From the "Essential Films" of Rock Hudson: "Although [Seconds] initially failed at the box office, director John Frankenheimer's tale of an aging businessman (Hudson) who hires a mysterious organization to fake his death and rebuild him surgically has become a cult classic.
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6 of 7 people found the following review helpful By Dr. Z on July 14, 2009
Format: Paperback
If you like the golden era of Hollywood, don't even hesitate gettng this one and the other two books (Leading Ladies and Couples). Yes, you can always argue that they should have included this and that actor, but you can't argue with the ones who are included here. So just enjoy it.

The quality of the photos are breathtaking. I bought two copies for myself and framed some of those photos on my walls.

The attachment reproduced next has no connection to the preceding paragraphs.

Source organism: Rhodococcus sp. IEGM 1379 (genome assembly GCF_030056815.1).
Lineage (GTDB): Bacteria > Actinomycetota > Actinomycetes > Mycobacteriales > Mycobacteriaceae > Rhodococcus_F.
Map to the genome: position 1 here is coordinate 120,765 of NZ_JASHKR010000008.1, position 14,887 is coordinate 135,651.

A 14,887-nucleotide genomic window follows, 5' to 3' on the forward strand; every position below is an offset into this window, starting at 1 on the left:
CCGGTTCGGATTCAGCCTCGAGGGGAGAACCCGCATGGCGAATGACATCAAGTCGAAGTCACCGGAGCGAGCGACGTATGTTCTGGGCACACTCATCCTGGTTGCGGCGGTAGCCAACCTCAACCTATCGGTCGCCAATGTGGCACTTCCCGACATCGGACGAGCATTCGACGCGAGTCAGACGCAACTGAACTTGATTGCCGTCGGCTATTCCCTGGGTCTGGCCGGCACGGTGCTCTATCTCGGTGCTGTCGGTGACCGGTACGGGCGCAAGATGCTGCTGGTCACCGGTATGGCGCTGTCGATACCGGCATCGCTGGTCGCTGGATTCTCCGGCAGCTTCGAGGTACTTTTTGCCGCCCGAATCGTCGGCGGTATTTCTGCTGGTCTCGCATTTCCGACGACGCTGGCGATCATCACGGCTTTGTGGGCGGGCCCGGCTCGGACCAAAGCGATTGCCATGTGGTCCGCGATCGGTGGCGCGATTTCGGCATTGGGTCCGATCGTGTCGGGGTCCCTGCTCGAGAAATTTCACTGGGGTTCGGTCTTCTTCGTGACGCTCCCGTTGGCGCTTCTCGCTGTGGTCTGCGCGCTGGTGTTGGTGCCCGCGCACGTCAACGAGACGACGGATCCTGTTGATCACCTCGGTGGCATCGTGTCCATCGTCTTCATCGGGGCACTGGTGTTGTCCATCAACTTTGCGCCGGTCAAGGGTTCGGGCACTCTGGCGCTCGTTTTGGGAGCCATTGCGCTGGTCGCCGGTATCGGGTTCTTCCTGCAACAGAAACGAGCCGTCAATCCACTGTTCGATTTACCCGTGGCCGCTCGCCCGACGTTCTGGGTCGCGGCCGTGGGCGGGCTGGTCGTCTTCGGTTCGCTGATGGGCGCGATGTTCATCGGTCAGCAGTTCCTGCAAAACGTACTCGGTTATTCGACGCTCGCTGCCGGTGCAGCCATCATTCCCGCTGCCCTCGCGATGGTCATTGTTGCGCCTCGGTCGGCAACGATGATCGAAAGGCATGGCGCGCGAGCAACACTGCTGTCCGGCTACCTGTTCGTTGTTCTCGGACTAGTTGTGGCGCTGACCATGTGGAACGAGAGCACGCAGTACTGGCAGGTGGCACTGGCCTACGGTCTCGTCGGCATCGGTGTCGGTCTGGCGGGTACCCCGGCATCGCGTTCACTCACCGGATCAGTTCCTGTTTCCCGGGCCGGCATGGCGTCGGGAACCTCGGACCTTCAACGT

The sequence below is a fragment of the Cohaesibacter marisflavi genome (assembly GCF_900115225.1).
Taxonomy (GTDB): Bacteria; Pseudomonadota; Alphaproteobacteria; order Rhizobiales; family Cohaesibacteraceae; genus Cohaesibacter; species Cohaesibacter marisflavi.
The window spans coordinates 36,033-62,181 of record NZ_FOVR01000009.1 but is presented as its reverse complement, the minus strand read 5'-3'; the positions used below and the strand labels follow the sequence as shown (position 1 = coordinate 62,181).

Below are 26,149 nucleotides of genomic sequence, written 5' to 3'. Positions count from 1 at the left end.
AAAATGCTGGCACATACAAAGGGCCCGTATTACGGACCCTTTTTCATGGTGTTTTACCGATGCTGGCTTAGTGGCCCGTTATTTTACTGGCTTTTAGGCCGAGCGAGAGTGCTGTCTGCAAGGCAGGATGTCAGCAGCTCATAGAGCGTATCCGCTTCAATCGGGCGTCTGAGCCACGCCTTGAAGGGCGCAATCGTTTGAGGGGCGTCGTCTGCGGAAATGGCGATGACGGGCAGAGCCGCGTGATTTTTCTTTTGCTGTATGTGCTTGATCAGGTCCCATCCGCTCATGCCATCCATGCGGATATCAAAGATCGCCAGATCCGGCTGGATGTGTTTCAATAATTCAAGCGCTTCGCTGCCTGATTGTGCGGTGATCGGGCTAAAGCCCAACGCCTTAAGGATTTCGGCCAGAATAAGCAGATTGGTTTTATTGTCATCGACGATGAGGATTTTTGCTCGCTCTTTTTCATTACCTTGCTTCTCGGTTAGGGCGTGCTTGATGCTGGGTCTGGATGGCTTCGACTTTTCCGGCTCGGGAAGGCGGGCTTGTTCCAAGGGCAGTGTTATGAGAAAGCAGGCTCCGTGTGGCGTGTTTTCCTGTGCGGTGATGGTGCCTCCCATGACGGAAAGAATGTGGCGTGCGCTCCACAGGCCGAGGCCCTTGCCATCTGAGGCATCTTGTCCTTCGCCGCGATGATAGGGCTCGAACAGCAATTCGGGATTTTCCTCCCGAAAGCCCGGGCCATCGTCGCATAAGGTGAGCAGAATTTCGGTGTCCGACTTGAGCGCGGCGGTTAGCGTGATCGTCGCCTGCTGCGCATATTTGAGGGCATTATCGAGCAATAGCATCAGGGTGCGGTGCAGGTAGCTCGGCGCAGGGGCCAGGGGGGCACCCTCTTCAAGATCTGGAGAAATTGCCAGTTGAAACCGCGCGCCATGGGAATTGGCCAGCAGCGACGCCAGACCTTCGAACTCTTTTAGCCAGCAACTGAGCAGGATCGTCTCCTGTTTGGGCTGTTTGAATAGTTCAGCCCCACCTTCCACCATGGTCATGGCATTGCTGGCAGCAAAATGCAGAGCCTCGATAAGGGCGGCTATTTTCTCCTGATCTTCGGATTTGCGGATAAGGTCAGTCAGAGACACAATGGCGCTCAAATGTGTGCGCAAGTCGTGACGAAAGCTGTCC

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2 of 2 people found the following review helpful By Diamond Dave on March 3, 2011
Format: Paperback
I keep this book by my recliner in a place of honor and easy access. A great source of information and grand old photos of larger-than-life stars of the studio system. While I would have included Van Johnson, Glenn Ford, Tony Curtis and Charleton Heston, I was thrilled to see John Garfield included. "Julie" Garfield is the most under-appreciated and least discussed stars of his era. Kudos to Robert Osborne and TCM for making this invaluable resource available to us.
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2 of 2 people found the following review helpful By David W. Menefee on August 9, 2011
Format: Paperback